Building automated tests is going to take time and effort. But it will also save time and effort in manual testing and may reduce the need for rework.
The trick is to find the right balance for your team. There are two approaches you might want to consider:
The first approach is to analyse your past bugs and try and target your automated tests at the components and functionality that fails the most often. This approach can provide the maximum benefit for the smallest investment of time and effort.
Another approach is to work with the stakeholders to determine which functionality is most important in the product. Add your automated coverage starting fom the most important feature and working your way down the list. I have worked with some teams where they submit the list of automated tests to the Product Owner for approval. The Product Owners may then say something like "that's great, the functionality you are covering is all the important features of the applications. Problems elsewhere we can live with if necessary".
One piece of advice for web based automated testing is to make your tests as independent as possible from the page layout. For example you can use IDs to identify the elements on the page and these IDs can remain constant even if the layout changes.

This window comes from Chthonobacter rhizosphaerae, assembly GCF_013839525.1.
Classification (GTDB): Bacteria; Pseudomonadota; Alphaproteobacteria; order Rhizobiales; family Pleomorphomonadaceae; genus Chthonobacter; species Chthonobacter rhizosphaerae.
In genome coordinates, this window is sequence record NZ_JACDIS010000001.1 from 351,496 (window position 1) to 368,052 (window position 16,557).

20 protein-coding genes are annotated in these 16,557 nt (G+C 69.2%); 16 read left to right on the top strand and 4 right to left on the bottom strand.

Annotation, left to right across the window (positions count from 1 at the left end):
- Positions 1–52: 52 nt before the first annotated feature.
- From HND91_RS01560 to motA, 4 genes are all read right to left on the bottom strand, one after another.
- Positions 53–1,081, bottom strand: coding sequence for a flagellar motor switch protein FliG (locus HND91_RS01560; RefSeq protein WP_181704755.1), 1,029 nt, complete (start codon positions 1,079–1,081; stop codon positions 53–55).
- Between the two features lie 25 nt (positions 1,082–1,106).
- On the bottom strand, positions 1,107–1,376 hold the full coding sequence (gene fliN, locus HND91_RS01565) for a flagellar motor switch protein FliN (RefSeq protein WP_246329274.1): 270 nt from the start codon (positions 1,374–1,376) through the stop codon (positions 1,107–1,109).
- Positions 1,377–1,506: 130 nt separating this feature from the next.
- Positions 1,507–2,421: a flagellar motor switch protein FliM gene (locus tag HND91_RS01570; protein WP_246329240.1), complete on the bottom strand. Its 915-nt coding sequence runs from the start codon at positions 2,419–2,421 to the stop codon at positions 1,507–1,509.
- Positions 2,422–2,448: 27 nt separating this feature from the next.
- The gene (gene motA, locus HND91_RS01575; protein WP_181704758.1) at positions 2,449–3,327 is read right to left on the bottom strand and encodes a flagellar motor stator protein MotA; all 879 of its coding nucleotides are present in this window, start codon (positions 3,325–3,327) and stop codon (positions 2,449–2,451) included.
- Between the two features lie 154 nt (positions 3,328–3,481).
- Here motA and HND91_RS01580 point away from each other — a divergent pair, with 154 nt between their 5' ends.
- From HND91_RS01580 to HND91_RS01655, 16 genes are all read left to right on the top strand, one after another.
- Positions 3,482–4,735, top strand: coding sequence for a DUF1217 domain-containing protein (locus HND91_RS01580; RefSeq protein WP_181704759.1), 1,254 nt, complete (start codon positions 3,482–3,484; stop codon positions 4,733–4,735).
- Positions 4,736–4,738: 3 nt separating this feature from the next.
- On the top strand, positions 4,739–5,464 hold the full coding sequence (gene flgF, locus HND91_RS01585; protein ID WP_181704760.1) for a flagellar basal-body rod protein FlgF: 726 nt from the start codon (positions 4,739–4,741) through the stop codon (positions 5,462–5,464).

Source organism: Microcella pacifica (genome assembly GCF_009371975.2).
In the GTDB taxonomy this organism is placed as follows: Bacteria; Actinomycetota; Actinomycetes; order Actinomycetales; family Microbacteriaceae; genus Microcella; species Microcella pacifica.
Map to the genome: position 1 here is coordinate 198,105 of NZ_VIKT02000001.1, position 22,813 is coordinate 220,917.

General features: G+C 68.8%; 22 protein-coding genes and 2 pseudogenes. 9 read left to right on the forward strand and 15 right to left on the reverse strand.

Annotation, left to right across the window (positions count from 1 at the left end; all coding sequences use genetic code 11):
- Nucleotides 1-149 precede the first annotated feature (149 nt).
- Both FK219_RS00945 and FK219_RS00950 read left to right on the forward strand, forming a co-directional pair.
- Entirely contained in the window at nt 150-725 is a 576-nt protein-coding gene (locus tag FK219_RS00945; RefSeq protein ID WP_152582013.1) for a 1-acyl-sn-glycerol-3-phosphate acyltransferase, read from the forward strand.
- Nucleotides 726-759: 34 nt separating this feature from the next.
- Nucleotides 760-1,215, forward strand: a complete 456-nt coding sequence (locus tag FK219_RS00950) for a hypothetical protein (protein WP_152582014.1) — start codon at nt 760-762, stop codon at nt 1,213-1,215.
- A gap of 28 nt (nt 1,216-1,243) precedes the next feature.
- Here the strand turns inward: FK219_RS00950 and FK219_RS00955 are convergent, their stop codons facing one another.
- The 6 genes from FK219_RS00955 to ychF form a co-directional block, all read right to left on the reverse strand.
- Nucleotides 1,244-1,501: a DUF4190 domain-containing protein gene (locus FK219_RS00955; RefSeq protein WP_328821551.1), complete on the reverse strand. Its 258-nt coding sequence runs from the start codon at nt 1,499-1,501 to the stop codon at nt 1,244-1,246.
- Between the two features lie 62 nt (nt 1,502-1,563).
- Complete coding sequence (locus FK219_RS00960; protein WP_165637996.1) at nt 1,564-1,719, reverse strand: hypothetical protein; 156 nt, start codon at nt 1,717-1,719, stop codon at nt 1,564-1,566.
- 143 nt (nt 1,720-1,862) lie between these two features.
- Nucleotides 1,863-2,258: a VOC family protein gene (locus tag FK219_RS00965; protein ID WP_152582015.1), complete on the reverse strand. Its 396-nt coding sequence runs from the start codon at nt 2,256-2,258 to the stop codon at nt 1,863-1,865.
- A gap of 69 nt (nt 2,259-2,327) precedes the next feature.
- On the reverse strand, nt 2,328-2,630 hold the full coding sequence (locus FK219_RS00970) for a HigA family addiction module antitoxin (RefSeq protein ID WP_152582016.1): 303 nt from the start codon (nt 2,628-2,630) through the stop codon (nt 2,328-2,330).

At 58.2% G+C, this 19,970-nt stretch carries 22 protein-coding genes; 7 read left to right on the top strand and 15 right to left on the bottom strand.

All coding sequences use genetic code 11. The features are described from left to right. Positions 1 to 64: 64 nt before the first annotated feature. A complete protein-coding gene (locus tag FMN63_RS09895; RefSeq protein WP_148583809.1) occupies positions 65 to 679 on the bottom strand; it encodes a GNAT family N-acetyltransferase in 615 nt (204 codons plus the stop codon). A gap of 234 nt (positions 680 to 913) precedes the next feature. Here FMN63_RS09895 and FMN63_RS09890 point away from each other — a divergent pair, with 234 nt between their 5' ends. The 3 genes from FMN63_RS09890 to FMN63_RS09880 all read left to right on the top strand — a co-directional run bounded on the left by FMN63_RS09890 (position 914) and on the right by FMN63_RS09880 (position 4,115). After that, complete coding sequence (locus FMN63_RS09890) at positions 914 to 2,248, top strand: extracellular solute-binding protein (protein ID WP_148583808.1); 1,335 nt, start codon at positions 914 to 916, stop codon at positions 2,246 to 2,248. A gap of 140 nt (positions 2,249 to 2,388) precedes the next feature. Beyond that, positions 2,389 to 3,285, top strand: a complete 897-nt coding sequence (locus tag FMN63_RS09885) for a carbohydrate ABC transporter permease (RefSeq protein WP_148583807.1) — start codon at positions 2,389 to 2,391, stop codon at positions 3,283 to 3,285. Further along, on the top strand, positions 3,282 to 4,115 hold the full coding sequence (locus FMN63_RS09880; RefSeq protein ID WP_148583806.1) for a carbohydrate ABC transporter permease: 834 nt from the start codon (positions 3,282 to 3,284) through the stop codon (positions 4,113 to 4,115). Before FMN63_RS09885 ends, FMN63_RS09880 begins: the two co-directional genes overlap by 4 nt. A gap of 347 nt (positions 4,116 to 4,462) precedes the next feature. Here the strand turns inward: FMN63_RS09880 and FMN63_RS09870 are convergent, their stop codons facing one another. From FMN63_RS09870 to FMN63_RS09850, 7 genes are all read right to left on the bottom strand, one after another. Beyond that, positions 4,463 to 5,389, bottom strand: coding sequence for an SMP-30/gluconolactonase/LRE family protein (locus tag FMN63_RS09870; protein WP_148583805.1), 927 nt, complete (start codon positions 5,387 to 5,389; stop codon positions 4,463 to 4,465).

FitNesse is a good tool as it allows for a lot of exploratory testing by testers or non-technical stakeholders. The idea with FitNesse is to separate the testing code from the test scenarios. As an example, say your team was working on a calculator application. The developer would write some code for adding together two numbers. They would also write a FitNesse 'test fixture' which passed numbers to the adding code and returned the answer. FitNesse then provides an interface for the tester (or even business users) to pass data to the test. So the tester might pass 2 + 2 and expect an answer of 4. One benefit of this approach is that the testers can focus on test scenarios and not worry about how to write the automated tests.
Cucumber is a tool that is used to do Behaviour Driven Development (BDD). With Cucumber you tie your requirements closely to your tests. Cucumber allows the team to write the requirements using business friendly language. Then Cucumber provides the hooks between these requirements and testing code. Using the calculator example again, you could write a scenario in Cucumber like "given I have two numbers (5, 7) when I add those numbers together then I will get a sum of 12". Cucumber would then link this scenario to an empty code method. It would be up to the developers/testers to write the code that made the test work.
You can see how these kinds of testing tools give you a neat way to integrate automated tests in to your work. But take note they don't actually include the test automation itself. I would suggest you try them out and see which ones your team finds to be useful.